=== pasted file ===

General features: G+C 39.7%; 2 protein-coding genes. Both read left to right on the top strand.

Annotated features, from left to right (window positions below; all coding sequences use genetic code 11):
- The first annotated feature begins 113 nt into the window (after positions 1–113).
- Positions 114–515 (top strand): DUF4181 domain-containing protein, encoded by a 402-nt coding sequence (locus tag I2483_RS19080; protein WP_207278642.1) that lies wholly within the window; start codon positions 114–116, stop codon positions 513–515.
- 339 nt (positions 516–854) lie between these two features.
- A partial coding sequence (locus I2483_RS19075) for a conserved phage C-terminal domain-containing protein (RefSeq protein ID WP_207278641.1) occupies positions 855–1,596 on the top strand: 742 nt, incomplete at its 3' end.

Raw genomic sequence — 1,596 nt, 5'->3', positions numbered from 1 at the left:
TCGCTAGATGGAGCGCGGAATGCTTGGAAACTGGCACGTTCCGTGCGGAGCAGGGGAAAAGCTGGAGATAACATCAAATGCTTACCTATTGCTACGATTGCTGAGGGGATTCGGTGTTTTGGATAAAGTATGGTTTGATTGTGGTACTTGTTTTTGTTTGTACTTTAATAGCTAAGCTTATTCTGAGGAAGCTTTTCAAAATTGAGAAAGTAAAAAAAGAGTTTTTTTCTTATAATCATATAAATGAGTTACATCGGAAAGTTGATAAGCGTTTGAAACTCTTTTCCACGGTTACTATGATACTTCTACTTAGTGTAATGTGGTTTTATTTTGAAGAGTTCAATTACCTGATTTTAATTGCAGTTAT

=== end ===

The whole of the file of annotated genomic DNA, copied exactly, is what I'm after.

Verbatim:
General features: G+C 39.7%; 2 protein-coding genes. Both read left to right on the top strand.

Annotated features, from left to right (window positions below; all coding sequences use genetic code 11):
- The first annotated feature begins 113 nt into the window (after positions 1–113).
- Positions 114–515 (top strand): DUF4181 domain-containing protein, encoded by a 402-nt coding sequence (locus tag I2483_RS19080; protein WP_207278642.1) that lies wholly within the window; start codon positions 114–116, stop codon positions 513–515.
- 339 nt (positions 516–854) lie between these two features.
- A partial coding sequence (locus I2483_RS19075) for a conserved phage C-terminal domain-containing protein (RefSeq protein ID WP_207278641.1) occupies positions 855–1,596 on the top strand: 742 nt, incomplete at its 3' end.

Raw genomic sequence — 1,596 nt, 5'->3', positions numbered from 1 at the left:
TCGCTAGATGGAGCGCGGAATGCTTGGAAACTGGCACGTTCCGTGCGGAGCAGGGGAAAAGCTGGAGATAACATCAAATGCTTACCTATTGCTACGATTGCTGAGGGGATTCGGTGTTTTGGATAAAGTATGGTTTGATTGTGGTACTTGTTTTTGTTTGTACTTTAATAGCTAAGCTTATTCTGAGGAAGCTTTTCAAAATTGAGAAAGTAAAAAAAGAGTTTTTTTCTTATAATCATATAAATGAGTTACATCGGAAAGTTGATAAGCGTTTGAAACTCTTTTCCACGGTTACTATGATACTTCTACTTAGTGTAATGTGGTTTTATTTTGAAGAGTTCAATTACCTGATTTTAATTGCAGTTAT